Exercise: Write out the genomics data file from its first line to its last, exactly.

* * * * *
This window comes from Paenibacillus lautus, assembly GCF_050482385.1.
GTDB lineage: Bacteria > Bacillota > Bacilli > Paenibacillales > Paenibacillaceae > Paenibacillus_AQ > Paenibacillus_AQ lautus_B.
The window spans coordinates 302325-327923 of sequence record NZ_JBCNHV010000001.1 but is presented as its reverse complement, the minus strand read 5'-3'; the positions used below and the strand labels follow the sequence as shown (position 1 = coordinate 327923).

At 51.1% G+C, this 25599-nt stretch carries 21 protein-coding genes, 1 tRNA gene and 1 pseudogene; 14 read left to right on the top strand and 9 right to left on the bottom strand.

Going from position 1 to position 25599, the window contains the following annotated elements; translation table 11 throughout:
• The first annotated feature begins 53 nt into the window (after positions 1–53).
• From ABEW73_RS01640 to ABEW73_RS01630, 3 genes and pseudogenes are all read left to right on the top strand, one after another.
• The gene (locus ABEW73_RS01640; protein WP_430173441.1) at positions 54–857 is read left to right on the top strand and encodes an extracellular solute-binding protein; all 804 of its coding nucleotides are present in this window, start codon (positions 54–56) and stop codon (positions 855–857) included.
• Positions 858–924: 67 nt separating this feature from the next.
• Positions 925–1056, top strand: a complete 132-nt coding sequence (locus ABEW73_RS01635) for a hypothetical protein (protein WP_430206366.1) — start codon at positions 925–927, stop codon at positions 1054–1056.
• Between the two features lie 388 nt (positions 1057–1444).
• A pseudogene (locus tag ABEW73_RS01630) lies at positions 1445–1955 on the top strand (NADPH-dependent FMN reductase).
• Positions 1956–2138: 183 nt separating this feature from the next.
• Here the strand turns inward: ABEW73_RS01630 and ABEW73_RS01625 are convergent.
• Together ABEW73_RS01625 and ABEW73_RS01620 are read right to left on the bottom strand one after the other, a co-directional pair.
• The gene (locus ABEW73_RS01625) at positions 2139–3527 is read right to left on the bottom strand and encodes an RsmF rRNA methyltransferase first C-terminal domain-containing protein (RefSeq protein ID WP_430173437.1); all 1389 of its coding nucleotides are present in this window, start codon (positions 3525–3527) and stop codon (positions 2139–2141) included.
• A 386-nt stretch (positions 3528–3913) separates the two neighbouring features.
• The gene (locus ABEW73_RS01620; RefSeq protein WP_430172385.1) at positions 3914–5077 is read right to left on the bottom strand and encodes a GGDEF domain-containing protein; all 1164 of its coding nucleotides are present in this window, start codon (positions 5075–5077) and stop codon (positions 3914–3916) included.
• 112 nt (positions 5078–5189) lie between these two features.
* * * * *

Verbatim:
This window comes from Paenibacillus lautus, assembly GCF_050482385.1.
GTDB lineage: Bacteria > Bacillota > Bacilli > Paenibacillales > Paenibacillaceae > Paenibacillus_AQ > Paenibacillus_AQ lautus_B.
The window spans coordinates 302325-327923 of sequence record NZ_JBCNHV010000001.1 but is presented as its reverse complement, the minus strand read 5'-3'; the positions used below and the strand labels follow the sequence as shown (position 1 = coordinate 327923).

At 51.1% G+C, this 25599-nt stretch carries 21 protein-coding genes, 1 tRNA gene and 1 pseudogene; 14 read left to right on the top strand and 9 right to left on the bottom strand.

Going from position 1 to position 25599, the window contains the following annotated elements; translation table 11 throughout:
• The first annotated feature begins 53 nt into the window (after positions 1–53).
• From ABEW73_RS01640 to ABEW73_RS01630, 3 genes and pseudogenes are all read left to right on the top strand, one after another.
• The gene (locus ABEW73_RS01640; protein WP_430173441.1) at positions 54–857 is read left to right on the top strand and encodes an extracellular solute-binding protein; all 804 of its coding nucleotides are present in this window, start codon (positions 54–56) and stop codon (positions 855–857) included.
• Positions 858–924: 67 nt separating this feature from the next.
• Positions 925–1056, top strand: a complete 132-nt coding sequence (locus ABEW73_RS01635) for a hypothetical protein (protein WP_430206366.1) — start codon at positions 925–927, stop codon at positions 1054–1056.
• Between the two features lie 388 nt (positions 1057–1444).
• A pseudogene (locus tag ABEW73_RS01630) lies at positions 1445–1955 on the top strand (NADPH-dependent FMN reductase).
• Positions 1956–2138: 183 nt separating this feature from the next.
• Here the strand turns inward: ABEW73_RS01630 and ABEW73_RS01625 are convergent.
• Together ABEW73_RS01625 and ABEW73_RS01620 are read right to left on the bottom strand one after the other, a co-directional pair.
• The gene (locus ABEW73_RS01625) at positions 2139–3527 is read right to left on the bottom strand and encodes an RsmF rRNA methyltransferase first C-terminal domain-containing protein (RefSeq protein ID WP_430173437.1); all 1389 of its coding nucleotides are present in this window, start codon (positions 3525–3527) and stop codon (positions 2139–2141) included.
• A 386-nt stretch (positions 3528–3913) separates the two neighbouring features.
• The gene (locus ABEW73_RS01620; RefSeq protein WP_430172385.1) at positions 3914–5077 is read right to left on the bottom strand and encodes a GGDEF domain-containing protein; all 1164 of its coding nucleotides are present in this window, start codon (positions 5075–5077) and stop codon (positions 3914–3916) included.
• 112 nt (positions 5078–5189) lie between these two features.